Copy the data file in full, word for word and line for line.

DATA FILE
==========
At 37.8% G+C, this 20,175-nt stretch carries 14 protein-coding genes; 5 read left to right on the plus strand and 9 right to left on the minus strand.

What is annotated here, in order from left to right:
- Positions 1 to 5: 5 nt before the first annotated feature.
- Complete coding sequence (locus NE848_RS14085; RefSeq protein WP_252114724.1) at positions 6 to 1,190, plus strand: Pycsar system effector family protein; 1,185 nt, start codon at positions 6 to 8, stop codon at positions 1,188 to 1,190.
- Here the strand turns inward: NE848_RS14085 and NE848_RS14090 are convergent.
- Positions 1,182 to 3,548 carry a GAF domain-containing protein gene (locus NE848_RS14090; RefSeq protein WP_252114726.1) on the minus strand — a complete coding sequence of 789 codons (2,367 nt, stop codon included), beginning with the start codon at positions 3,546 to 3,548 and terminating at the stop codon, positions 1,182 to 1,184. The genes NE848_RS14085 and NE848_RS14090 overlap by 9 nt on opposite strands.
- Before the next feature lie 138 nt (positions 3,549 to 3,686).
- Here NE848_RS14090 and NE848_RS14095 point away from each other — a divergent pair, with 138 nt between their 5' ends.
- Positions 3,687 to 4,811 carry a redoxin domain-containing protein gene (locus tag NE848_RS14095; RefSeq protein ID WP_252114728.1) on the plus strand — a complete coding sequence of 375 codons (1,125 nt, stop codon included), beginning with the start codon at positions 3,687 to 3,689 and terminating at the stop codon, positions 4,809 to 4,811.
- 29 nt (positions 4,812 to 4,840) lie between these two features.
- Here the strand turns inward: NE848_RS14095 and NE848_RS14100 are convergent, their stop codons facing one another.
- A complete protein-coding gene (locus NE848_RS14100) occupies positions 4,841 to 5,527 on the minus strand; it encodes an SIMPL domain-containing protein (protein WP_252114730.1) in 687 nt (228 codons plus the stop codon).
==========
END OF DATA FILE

At 37.8% G+C, this 20,175-nt stretch carries 14 protein-coding genes; 5 read left to right on the plus strand and 9 right to left on the minus strand.

What is annotated here, in order from left to right:
- Positions 1 to 5: 5 nt before the first annotated feature.
- Complete coding sequence (locus NE848_RS14085; RefSeq protein WP_252114724.1) at positions 6 to 1,190, plus strand: Pycsar system effector family protein; 1,185 nt, start codon at positions 6 to 8, stop codon at positions 1,188 to 1,190.
- Here the strand turns inward: NE848_RS14085 and NE848_RS14090 are convergent.
- Positions 1,182 to 3,548 carry a GAF domain-containing protein gene (locus NE848_RS14090; RefSeq protein WP_252114726.1) on the minus strand — a complete coding sequence of 789 codons (2,367 nt, stop codon included), beginning with the start codon at positions 3,546 to 3,548 and terminating at the stop codon, positions 1,182 to 1,184. The genes NE848_RS14085 and NE848_RS14090 overlap by 9 nt on opposite strands.
- Before the next feature lie 138 nt (positions 3,549 to 3,686).
- Here NE848_RS14090 and NE848_RS14095 point away from each other — a divergent pair, with 138 nt between their 5' ends.
- Positions 3,687 to 4,811 carry a redoxin domain-containing protein gene (locus tag NE848_RS14095; RefSeq protein ID WP_252114728.1) on the plus strand — a complete coding sequence of 375 codons (1,125 nt, stop codon included), beginning with the start codon at positions 3,687 to 3,689 and terminating at the stop codon, positions 4,809 to 4,811.
- 29 nt (positions 4,812 to 4,840) lie between these two features.
- Here the strand turns inward: NE848_RS14095 and NE848_RS14100 are convergent, their stop codons facing one another.
- A complete protein-coding gene (locus NE848_RS14100) occupies positions 4,841 to 5,527 on the minus strand; it encodes an SIMPL domain-containing protein (protein WP_252114730.1) in 687 nt (228 codons plus the stop codon).